LIUNA is the largest construction union in Ontario. LIUNA's members work in all sectors of construction. However, the majority of LIUNA's members do not hold a certificate of qualification in a regulated trade. Consequently, the members and their employers are adversely affected by any actions taken by the College of Trades which limit the performance of tasks to certified members of a trade. When LIUNA members perform construction tasks, regardless of the sector, they are performing those tasks with the full knowledge of owners, contractors, engineers, architects, safety inspectors from the Electrical Safety Authority, the Technical Standards and Safety Authority or the Ministry of Labour’s health and safety inspectors. In these circumstances, it is difficult to understand how the public interest can be served by overturning these work assignments and handing them to workers whose Scope of Practice nominally covers these tasks, but for which these workers have often not been trained. The OLRB has been adjudicating jurisdictional disputes in the construction industry for more than 50 years. The Board has indicated that its principal criteria are: — collective bargaining relationships, — skill and training, — safety, economy and efficiency, — employer practice and preference, and — area practice. We are at a loss to see why the College should overturn impartial and expert decisions made on the basis of these criteria. A canvass of OLRB decisions confirms that members of LIUNA often perform tasks that could be construed as falling within the SoP of another trade and, in some cases, a compulsory trade or a voluntary trade that is seeking compulsory status. OLRB Decision: 2443-08-JD This jurisdictional dispute was between LIUNA and the UA (plumbers) concerning piping work, namely: “The installation, which includes the placement and connection, of: six inch diameter PVC domestic watermain; eight inch diameter PVC firemain; hydrants; and valves (subject to confirmation that any were in fact installed) outside of the footprint of the building to the property line.” The OLRB ruled that “the watermain portion of the work in dispute ought to have been assigned to members of the Labourers’ Local 625” OLRB Decision: 0649-10-JD This jurisdictional dispute was between LIUNA and the Carpenters concerning form work, namely: “The carpentry portion of the concrete forming work performed at the East Hamilton Recreational Trail and Waterfront Link Pedestrian Bridge.” The OLRB rules that: “Local 837 (LIUNA) has established on the balance of probabilities that the work in dispute identified above in paragraph two ought to have been assigned to its members rather than to members of Local 18 (Carpenters).” OLRB Decision: 4046-05-JD This jurisdictional dispute was between LIUNA and the Sheet Metal Workers International Association. The dispute concerned: “the application of sealant to duct work or decking originally installed by members of the Sheet Metal Union where such duct work or decking must be sealed to other metal originally installed by the Sheet Metal workers. It is agreed that the work is done in the course of steam sealing rooms at Darlington [nuclear plant].” The OLRB ruled that: It is clear that the employer preference is that this work be done by the Labourers’ Union. It chose the Labourers’ Union to do it in 2002 and again in 2004 although in the latter instance they were joined by the Sheet Metal workers… the efficiency argument favours the Labourers’ Union’s claim.… the work in dispute was properly assigned to members of the Labourers’ Union.” OLRB Decision: 2460-04-JD This jurisdictional dispute was between LIUNA and the Carpenters. The dispute concerned a new technology used in the concrete forming sector. The essence of this technology is that modular components are assembled (rather than constructed) to receive the concrete, but that the components remain as part of the finished structure, i.e., they are not dismantled like traditional forms. The Carpenters claimed that this was forming work per their collective agreement and consistent with their SoP. The OLRB ruled that having regard to the both the nature of the work in dispute and the area practice the work was properly assigned by the contractor to the Labourers. OLRB Decision: 3349-13-JD This dispute was between LIUNA and the IBEW (electricians). The dispute concerned “The installation of pre-cast cable trench, covers and ducts including the excavation, levelling and backfilling of the trench at the Ashfield Switching Station construction project of Hydro One Networks Inc.” The sub-contractor (Optcon) assigned the pre-cast cable-trench covers and ducts (commonly known by the band-name ‘Trenwa’) to the IBEW. The IBEW argued that the Trenwa installation should be done by the IBEW based on the Scope of Practice of its trade, the Electrical Safety Code, the Electricity Act and OHSA. The Board rules that Trenwa was not an electrical installation activity and hence not covered by these statutes. Based on area practice, the work was assigned to LIUNA by the Board. OLRB Decision: 2637-94-JD This jurisdiction dispute was between LIUNA and the IBEW (electricians). The disputed concerned: “the installation of duct or trench similar to Trenwa Duct, for the exclusive purpose of housing electrical cables, including computer cables, at the Trans-Canada Pipe Lines Compressor Station near Sundridge, Ontario…” The OLRB ruled that “there is nothing before the Board which suggests that the work in dispute should have been assigned to electricians”. It is noteworthy that in a case in the Windsor area, the College of Trades inspector ruled that similar work should be undertaken by an electrician. There are many more OLRB cases that could be cited. We have attached to this submission summarizing more than 7 cases.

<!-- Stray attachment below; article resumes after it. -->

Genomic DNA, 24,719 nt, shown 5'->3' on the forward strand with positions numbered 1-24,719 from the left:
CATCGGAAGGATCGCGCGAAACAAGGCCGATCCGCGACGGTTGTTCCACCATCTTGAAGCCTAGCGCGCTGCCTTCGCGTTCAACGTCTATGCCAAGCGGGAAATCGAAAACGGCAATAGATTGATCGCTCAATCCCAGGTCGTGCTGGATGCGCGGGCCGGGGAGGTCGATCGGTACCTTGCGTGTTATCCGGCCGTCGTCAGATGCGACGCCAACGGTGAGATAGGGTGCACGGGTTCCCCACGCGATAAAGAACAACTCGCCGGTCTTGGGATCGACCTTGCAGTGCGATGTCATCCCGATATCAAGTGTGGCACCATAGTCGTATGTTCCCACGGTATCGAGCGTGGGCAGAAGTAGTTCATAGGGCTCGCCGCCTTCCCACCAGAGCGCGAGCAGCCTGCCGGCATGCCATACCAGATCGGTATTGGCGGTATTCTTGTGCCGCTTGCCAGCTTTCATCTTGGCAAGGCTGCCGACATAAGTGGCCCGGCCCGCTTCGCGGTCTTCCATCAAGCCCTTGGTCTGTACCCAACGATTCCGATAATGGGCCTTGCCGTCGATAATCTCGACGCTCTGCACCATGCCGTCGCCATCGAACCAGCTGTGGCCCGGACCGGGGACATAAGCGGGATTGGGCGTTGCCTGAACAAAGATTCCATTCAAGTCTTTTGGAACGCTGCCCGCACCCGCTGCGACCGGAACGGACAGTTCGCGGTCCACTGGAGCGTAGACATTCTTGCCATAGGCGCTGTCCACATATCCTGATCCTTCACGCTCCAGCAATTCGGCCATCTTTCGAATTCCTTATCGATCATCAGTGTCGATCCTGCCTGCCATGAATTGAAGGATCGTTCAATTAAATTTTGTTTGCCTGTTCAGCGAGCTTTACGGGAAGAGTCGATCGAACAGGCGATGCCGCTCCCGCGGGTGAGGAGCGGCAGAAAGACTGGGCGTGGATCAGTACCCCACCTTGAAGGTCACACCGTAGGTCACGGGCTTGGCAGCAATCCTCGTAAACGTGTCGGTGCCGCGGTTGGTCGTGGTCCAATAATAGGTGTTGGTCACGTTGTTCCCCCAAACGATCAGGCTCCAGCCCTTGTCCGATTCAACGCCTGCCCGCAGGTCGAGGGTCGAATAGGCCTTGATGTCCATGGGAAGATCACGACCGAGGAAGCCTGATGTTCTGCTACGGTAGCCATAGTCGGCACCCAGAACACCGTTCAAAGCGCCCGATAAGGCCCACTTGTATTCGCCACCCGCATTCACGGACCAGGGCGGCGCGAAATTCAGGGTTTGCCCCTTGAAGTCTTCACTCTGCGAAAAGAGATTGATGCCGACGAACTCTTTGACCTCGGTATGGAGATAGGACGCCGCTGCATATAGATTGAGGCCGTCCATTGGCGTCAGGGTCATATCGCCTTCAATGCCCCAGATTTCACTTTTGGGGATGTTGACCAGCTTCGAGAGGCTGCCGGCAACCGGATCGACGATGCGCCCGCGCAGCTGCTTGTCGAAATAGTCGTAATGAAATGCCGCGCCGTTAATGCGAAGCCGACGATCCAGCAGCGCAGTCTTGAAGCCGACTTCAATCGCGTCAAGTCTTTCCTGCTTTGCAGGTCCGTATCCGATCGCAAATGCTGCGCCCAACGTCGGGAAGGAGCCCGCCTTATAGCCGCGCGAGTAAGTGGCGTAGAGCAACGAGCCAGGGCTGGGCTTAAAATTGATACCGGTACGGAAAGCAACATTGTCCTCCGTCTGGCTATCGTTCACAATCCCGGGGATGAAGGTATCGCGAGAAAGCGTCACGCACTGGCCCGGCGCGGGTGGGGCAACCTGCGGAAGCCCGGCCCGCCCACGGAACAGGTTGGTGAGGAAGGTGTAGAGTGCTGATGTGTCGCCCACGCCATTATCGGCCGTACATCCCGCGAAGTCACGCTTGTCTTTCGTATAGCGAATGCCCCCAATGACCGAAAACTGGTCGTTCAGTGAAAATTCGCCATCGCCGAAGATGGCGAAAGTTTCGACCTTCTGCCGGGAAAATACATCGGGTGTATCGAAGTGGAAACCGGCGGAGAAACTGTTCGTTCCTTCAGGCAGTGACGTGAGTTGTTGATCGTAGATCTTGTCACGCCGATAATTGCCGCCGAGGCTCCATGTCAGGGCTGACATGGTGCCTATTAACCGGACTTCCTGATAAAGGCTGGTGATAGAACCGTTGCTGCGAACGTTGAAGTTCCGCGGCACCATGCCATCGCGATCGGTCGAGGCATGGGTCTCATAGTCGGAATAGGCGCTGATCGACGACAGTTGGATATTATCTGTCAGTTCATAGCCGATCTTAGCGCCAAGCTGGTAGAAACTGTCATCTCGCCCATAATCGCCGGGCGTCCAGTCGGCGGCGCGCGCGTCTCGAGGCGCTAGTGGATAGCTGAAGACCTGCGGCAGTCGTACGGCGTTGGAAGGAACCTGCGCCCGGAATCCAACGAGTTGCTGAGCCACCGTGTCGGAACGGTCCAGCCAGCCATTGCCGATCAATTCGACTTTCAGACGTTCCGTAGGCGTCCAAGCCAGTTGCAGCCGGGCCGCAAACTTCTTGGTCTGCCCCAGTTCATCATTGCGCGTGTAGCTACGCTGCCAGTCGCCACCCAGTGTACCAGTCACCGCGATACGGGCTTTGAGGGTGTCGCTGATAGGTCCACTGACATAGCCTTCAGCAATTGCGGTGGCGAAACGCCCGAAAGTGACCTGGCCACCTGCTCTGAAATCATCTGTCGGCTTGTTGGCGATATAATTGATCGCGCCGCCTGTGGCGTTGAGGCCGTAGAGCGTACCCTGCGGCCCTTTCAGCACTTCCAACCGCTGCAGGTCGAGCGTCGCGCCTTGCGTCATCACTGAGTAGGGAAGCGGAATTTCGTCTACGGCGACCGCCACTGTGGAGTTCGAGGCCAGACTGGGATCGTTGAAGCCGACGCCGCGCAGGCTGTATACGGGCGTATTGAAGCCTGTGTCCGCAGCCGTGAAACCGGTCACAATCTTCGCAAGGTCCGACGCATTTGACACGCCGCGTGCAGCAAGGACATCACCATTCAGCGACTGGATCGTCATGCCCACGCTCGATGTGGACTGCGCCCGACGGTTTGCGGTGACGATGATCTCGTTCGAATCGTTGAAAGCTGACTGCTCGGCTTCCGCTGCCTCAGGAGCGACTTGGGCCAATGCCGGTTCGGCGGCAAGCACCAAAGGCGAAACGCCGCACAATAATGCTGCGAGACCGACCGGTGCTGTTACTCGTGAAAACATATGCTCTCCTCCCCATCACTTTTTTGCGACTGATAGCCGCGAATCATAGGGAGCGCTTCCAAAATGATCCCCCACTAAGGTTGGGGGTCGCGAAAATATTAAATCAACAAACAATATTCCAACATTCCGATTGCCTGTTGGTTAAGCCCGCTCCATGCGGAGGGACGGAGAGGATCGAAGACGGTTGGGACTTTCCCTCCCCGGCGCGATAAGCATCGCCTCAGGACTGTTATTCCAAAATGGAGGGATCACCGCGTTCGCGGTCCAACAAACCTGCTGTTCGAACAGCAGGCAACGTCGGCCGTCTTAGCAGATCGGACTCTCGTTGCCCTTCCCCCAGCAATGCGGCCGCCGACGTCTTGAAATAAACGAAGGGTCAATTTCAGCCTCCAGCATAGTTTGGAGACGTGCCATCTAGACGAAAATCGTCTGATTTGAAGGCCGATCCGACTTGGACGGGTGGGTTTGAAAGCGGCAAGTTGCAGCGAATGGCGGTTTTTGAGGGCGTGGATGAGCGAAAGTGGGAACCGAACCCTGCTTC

7. Do you agree with the suggestion that trades may have core elements as well as peripheral elements?